In an earlier post, I featured a quote from Jack Welch, former CEO of General Electric, that focused on his outlook on relationships within an organization. He said:
Leadership today is all about two words: It’s all about truth and trust. You’ve got to have their back when they didn’t hit it out of the park, you’ve got to have their back when they hit it out of the park.
When they trust you, you’ll get truth. And if you get truth, you get speed. If you get speed, you’re going to act. That’s how it works.
In other words, trust is the foundational piece that people need to make truly wholesome, productive relationships work. I believe that. And, I noted that sometimes I get things upside-down by attempting to bank on truth when I should be investing in trust.
Even if trust is that foundational element, you may ask, “What about those times when trust is not available? How do you deal with truth in those instances?”
Those are interesting questions. We live in a culture where we play lip-service to the supremacy of truth. Truth is all important. Truth reigns supreme. Yet, the truth is, the truth isn’t all it’s cracked up to be. Don’t get me wrong. I believe there is great value in truth.
The problem is, I don’t always know exactly what the truth is. I “know” what I have personally observed, although even that direct witness is shaded by my perception — my reality. And I also know that my perception isn’t always the most accurate reflection of an event. I may also “know” what others tell me that they have oberved. Again, their observations are shadowed by their perception and further clouded by my perception and interpretation of what they’ve told me.
So how do we attend to essential matters in an environment where there is no trust. What do we do with our “truth?” I was conditioned to charge fearlessly forward when I have truth on my side. Indeed, this is the Western Civilization ideal in those trustless moments. Sometimes my perception of the truth may also cause me to retreat shamelessly in the face of overwhelming odds. But either response must be done at our own peril and based on our perception of truth.
Much is being said these days about the way that people react to certain situations. A timely example is the discussion about how police officers respond in anxious times to individuals of different races. Dealing with their perceptions of the instant and with the perceptions of experience or story, these officers determine what degree of response is necessary. What we are seeing is that the “truth” that they often hold about the danger posed by an individual of one race or another isn’t always the truth at all. Instead, it’s the product of stereotype and misinformation — and sometimes training and sometimes outright prejudice. And sometimes their reaction is exactly right. Choosing well is an extremely difficult task.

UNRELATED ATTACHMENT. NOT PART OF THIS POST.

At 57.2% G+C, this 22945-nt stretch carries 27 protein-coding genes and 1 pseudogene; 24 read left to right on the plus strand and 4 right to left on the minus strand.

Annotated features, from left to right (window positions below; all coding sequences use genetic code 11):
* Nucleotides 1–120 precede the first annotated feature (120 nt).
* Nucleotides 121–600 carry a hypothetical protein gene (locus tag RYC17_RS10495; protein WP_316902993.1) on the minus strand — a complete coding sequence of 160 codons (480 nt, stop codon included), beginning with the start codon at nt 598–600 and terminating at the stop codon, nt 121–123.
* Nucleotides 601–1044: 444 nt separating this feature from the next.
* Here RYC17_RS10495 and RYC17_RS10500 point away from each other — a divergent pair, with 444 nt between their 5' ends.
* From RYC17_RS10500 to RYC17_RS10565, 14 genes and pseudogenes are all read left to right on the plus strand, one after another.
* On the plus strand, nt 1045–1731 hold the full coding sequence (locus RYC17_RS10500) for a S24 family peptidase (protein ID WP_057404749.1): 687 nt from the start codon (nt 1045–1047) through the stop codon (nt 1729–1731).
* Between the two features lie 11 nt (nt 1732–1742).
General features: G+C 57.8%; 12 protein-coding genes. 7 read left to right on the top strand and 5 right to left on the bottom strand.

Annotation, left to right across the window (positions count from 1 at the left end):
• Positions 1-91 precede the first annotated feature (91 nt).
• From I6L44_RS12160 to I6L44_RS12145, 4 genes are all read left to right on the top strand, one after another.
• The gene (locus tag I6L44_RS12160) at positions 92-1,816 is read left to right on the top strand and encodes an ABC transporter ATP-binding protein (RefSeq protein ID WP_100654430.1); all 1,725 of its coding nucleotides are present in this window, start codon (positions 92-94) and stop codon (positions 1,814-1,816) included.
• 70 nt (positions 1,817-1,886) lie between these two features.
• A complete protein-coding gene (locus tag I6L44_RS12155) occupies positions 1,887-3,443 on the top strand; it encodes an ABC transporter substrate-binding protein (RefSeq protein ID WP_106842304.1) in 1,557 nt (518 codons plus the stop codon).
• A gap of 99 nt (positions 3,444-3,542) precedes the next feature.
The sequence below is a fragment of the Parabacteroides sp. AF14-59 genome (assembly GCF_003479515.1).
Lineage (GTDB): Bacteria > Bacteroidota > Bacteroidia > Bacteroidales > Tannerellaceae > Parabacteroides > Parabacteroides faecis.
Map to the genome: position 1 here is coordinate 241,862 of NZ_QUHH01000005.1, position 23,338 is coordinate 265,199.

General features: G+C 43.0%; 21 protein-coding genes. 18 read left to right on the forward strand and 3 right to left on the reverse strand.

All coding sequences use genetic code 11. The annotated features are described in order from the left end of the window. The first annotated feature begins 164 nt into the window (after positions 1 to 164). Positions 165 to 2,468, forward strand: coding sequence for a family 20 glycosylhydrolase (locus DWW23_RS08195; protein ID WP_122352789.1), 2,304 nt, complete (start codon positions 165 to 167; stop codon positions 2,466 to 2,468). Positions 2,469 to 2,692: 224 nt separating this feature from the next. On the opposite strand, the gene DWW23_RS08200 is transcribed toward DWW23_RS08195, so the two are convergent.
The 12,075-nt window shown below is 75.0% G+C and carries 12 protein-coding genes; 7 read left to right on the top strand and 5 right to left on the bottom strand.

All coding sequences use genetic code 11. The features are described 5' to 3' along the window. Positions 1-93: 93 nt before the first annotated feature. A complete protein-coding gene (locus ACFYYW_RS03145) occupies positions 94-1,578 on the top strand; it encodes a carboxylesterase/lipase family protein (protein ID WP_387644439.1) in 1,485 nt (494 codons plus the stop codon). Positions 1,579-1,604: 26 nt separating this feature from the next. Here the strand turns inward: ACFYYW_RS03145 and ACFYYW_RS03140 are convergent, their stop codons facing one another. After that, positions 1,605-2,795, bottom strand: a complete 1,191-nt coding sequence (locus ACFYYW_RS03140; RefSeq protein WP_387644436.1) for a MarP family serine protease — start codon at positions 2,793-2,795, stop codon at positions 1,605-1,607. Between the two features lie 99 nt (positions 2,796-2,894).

We need to understand that the human brain’s establishment of “truth” is an important element of decision-making and self-preservation. However, that doesn’t trump the importance of discernment in the process and in the moment.
The application of the instant “truth” comes at great price. When we are in those situations we must remind ourselves of the constant danger that our truth — our perception — could be flawed. And the larger question becomes, “Can I handle the consequences of mistake?” Decisions must be made. Actions must be taken. But asking ourselves about consequences brings us back to that place of discernment.
I can operate in an environment where there is no trust. It won’t be pleasant and it may be dangerous. Even as I do my best, I must constantly test my “truth.”
For today, in a trustless moment, I will test truth by:
- Seeking to understand the actions and reactions of others.
- Asking whether I can accept the consequences of acting on my perceived “truth.”
- Searching within for mercies I can extend both during and after my action.
Trust should really come before truth. And truth should always be tested — both in and out of the presence of trust.